I once had a system that failed (fans would spin, but no POST) and would only cold-boot and only after being unplugged for a few minutes. It turned out to have cooked one of it's RAM slots after 6 years of heavy gaming, and it was a common failure mode for that particular setup (Shuttle SN25P). The memory modules were fine, but going from 2 down to 1 GB was unbearable for gaming on XP in 2011, and the box was already overdue for retirement.

    I've also had RAM errors due to cabling hanging by the memory chips in a different system. That issue was very hard to find and extremely tedious to test for.

  5. #5
    Lesser Hivemind Node L_No's Avatar
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    Quote Originally Posted by Bobtree View Post
    Is the system surge protected and properly grounded? Dust free? Might there have been a lightning strike or static discharge or brownout?

    I once had a system that failed (fans would spin, but no POST) and would only cold-boot and only after being unplugged for a few minutes. It turned out to have cooked one of it's RAM slots after 6 years of heavy gaming, and it was a common failure mode for that particular setup (Shuttle SN25P). The memory modules were fine, but going from 2 down to 1 GB was unbearable for gaming on XP in 2011, and the box was already overdue for retirement.

    I've also had RAM errors due to cabling hanging by the memory chips in a different system. That issue was very hard to find and extremely tedious to test for.
    My system is surge protected. Also, since a power overload in my last house fried the PSU I had before this one, I've always removed the plug from the wall socket when the pc is not in use. There was no lightning, or any other power problems as far as I know (the lamp next to my pc didn't do anything unusual, if that's anything to go by).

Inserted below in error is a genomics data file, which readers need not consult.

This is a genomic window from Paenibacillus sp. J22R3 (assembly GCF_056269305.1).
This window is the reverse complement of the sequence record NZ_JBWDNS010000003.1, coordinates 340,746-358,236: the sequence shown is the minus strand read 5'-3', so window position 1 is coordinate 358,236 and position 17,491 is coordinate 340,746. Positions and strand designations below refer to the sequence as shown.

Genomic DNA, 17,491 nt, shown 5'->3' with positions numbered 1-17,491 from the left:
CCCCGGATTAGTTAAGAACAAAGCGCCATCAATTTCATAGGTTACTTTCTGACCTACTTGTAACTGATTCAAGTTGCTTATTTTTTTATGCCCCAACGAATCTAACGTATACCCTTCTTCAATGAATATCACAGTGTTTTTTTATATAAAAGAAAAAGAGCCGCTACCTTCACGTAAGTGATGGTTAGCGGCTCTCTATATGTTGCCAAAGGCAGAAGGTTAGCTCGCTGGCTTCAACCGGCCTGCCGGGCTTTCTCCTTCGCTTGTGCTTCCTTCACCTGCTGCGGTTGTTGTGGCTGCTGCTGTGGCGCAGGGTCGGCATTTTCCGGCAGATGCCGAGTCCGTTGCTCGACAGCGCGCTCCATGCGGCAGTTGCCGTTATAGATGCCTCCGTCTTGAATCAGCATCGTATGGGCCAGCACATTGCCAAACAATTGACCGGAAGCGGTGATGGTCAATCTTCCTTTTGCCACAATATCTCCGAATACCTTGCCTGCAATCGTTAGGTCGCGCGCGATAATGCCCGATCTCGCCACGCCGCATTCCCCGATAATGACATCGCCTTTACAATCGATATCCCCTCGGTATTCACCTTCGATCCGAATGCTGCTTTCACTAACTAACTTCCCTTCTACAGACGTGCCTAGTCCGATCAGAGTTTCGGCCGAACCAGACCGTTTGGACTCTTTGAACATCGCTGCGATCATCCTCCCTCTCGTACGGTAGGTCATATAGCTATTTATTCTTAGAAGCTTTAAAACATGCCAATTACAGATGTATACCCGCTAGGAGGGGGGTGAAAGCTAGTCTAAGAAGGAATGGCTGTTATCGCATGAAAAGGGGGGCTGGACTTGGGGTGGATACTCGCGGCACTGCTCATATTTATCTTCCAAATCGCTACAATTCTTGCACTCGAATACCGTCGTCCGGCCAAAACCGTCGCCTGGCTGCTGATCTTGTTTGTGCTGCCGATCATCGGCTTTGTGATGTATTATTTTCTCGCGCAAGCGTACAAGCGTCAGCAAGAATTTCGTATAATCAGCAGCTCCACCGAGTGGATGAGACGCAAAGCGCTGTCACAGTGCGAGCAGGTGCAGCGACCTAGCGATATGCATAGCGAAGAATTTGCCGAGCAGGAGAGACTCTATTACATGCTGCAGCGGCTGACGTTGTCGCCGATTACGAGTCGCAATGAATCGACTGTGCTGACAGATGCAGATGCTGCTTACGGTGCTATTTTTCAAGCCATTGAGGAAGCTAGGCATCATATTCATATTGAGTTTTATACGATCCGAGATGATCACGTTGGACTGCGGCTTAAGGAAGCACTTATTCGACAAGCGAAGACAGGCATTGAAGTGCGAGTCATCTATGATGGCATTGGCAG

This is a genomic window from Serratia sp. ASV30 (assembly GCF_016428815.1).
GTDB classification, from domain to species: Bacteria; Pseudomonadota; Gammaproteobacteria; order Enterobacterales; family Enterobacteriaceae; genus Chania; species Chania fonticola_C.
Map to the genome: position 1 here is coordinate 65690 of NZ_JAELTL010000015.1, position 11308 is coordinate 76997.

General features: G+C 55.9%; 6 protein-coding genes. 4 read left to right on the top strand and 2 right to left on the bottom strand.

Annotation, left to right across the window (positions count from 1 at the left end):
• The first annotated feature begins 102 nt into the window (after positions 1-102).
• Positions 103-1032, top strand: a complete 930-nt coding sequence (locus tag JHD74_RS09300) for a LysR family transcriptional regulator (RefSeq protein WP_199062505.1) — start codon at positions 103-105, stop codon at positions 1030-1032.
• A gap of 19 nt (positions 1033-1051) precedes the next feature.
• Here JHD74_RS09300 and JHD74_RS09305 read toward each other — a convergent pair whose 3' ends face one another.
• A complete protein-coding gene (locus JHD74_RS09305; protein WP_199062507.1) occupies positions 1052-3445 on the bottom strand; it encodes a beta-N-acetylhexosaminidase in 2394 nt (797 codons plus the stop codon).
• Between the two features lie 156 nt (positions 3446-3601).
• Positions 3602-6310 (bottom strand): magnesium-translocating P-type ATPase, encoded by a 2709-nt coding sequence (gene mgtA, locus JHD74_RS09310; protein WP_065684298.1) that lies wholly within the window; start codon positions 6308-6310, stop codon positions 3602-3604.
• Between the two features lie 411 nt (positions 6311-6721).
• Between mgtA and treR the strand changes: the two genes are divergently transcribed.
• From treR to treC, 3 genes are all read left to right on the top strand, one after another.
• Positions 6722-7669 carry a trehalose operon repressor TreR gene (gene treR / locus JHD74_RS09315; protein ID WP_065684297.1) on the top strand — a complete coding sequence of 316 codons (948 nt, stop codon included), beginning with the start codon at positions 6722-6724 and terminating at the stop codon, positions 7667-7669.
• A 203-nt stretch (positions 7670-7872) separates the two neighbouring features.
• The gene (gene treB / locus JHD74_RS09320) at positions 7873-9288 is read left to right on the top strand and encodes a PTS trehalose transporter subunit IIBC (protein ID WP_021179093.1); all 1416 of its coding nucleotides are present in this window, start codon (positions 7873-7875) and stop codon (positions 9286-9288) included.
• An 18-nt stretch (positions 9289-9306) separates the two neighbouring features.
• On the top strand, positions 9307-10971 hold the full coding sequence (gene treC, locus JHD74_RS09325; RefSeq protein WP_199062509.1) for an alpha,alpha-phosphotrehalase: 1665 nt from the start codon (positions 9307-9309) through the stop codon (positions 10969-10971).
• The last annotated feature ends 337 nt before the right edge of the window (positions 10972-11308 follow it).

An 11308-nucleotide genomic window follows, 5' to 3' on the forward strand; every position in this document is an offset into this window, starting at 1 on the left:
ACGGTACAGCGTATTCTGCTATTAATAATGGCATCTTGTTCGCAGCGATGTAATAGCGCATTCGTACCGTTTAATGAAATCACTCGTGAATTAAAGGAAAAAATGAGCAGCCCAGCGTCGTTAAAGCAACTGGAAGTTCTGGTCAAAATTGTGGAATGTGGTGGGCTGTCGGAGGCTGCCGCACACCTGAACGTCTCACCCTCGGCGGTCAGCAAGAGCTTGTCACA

Want to add me on Steam? Steam name: Mr. Gert

  6. #6
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    The PC won't hit limits when transferring. USB 2.0 is painfully slow in reality in comparison to Sata or IDE internally. Also, it depends on the drive. Was it quick last time? Is it slow just this once?

    The best best is to do things step by step. Check the ram for errors with a memtest disc. Should not take too long. If you know how to fit a heatsink and have some spare thermal paste you can check on overheating. Though you may have done this already. Or a quick check by swapping out the PSU for a spare.

    Oh, and some GPUs do cook themselves, so finding the spec and checking it's age can help narrow it down.

  7. #7
    Lesser Hivemind Node L_No's Avatar
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    Quote Originally Posted by TechnicalBen View Post
    The PC won't hit limits when transferring. USB 2.0 is painfully slow in reality in comparison to Sata or IDE internally. Also, it depends on the drive. Was it quick last time? Is it slow just this once?

    The best best is to do things step by step. Check the ram for errors with a memtest disc. Should not take too long. If you know how to fit a heatsink and have some spare thermal paste you can check on overheating. Though you may have done this already. Or a quick check by swapping out the PSU for a spare.

    Oh, and some GPUs do cook themselves, so finding the spec and checking it's age can help narrow it down.
    The disc has always been slow I'm afraid. Overheating does not seem to be the problem, I'm not getting unusual temperature readings. I'll be sure to check the memory when I have time.

    Thanks for the advice so far!
    Want to add me on Steam? Steam name: Mr. Gert

  8. #8
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    Just remember. The PSU is the last thing I check, and it's been the problem twice. :P